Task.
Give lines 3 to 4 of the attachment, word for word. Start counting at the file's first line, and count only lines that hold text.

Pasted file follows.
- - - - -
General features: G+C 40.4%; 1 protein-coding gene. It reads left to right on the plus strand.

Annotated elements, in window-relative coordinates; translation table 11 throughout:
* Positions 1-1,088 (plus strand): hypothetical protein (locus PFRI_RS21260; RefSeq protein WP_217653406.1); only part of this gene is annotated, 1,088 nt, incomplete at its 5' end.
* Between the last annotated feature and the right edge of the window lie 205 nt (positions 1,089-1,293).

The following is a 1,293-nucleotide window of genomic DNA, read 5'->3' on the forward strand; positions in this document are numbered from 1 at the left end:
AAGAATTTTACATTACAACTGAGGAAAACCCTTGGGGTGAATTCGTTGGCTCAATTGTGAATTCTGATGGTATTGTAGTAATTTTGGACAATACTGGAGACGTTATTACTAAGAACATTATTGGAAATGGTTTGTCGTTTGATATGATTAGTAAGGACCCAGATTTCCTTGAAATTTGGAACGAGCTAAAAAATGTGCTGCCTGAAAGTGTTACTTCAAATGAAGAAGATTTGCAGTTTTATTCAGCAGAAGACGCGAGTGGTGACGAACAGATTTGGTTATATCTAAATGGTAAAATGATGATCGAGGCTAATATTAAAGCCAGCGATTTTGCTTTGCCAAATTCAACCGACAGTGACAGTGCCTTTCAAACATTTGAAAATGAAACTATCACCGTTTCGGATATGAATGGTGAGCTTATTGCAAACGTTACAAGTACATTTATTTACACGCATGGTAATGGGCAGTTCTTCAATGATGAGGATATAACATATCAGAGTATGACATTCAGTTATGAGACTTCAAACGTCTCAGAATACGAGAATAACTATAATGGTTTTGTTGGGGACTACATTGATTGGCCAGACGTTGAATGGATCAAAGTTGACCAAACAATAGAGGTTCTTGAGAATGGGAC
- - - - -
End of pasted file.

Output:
* Positions 1-1,088 (plus strand): hypothetical protein (locus PFRI_RS21260; RefSeq protein WP_217653406.1); only part of this gene is annotated, 1,088 nt, incomplete at its 5' end.
* Between the last annotated feature and the right edge of the window lie 205 nt (positions 1,089-1,293).